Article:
The proposed $9.8 million facility will replace the city’s current transfer station, located next to the ballfields of Sunset Park. The current facility can handle about 200 tons of trash per day – it now accepts about 160 tons per day – although it is permitted for 400 tons. Likewise, the new facility was originally set to receive a permit of up to 1,000 tons per day, far exceeding the 400 tons per day it will be designed to handle and that will be needed to accommodate all the city’s garbage after build-out to 75,000 residents is achieved.
In both cases, the excess permitted tonnage was intended to allow for brief interruptions in the ability to transfer waste out of the city, such as might occur during labor problems or even natural disasters. At Tuesday’s council meeting, Assistant City Engineer Paul Eldredge assured the council that although the consultant report done several years ago on the new location said it would allow Brentwood to provide service for other communities, there are no plans to do so. The facility itself is not over-sized, and will handle Brentwood’s trash only, he said.
“We are not building the Taj Mahal of transfer stations,” said Eldredge. “It’s appropriate for this city at build-out.” In response to council concerns, the permitted size of the new facility would be reduced from 1,000 tons per day to 500, he added.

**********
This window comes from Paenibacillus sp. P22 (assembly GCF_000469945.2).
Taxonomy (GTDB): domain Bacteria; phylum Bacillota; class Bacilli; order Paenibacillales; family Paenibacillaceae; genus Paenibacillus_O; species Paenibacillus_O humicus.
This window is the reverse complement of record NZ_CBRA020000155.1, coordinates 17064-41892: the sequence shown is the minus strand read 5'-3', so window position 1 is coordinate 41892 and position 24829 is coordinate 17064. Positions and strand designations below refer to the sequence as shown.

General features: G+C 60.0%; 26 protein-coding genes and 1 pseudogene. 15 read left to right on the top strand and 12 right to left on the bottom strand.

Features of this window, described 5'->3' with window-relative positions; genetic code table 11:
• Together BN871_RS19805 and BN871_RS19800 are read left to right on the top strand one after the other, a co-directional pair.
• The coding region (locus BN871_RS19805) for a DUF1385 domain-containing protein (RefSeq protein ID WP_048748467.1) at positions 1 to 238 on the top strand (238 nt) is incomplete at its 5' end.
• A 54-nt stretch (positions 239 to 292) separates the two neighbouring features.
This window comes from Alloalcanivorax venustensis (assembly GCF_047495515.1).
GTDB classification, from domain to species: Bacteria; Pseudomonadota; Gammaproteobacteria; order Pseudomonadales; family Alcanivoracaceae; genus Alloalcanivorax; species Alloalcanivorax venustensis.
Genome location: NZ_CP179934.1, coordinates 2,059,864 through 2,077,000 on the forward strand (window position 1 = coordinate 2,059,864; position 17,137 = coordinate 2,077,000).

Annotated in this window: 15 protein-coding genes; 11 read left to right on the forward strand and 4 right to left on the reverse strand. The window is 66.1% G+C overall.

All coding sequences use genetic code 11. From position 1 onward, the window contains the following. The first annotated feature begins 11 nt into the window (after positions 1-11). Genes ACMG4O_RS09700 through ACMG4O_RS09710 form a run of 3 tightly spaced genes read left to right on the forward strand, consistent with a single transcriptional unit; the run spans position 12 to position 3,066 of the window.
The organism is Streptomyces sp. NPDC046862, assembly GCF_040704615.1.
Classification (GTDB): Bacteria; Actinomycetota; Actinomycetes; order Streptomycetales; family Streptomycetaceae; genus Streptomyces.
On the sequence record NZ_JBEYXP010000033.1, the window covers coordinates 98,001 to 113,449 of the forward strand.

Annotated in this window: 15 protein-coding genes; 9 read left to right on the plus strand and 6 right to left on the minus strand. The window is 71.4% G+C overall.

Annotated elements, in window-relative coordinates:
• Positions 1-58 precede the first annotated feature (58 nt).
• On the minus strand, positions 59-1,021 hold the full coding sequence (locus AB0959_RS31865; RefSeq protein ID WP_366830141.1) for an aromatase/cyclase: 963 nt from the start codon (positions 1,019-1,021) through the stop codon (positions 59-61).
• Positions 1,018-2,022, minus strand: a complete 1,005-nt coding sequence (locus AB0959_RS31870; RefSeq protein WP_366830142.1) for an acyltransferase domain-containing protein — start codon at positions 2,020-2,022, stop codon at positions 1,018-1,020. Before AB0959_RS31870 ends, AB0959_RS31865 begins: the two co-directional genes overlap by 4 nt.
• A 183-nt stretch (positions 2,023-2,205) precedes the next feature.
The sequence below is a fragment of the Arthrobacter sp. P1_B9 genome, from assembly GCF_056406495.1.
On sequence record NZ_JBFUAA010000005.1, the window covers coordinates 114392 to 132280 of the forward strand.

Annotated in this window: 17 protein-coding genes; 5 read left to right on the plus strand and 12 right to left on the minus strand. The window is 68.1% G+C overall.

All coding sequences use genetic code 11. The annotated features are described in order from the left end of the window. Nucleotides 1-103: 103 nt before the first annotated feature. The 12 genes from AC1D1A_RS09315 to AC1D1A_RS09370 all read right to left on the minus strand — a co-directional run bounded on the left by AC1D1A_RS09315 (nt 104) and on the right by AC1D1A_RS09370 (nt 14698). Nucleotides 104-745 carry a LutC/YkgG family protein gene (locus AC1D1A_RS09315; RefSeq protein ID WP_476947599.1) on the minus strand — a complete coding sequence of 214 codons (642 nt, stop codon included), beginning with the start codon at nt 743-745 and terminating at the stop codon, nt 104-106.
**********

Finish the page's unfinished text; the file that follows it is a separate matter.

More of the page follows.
The new location will be north of the current site and farther away from the ball fields. It will also be enclosed, Eldredge said, which means savings will come from not needing to ship heavy, rain-soaked trash to the landfill. Shelter from the wind could also help lower costs, as wind-blown trash will be less likely to contaminate recyclables and lower their value to recycling companies.
The council approved up to $514,000 in design costs for the facility, although that figure could be less. It will be designed to about 50 percent of its final configuration, then return to the council for another approval. Eldredge also said staff would evaluate possible phasing options to see if the new facility could be built smaller at first, putting off some of the expenses a few years until the full capacity is needed. The vote was 4-1, with Councilman Brandon Richey dissenting over the possibility that a plan to haul others’ trash might still be “floating around out there somewhere,” and concern that there wasn’t a need to spend money on the facility given the current economic climate.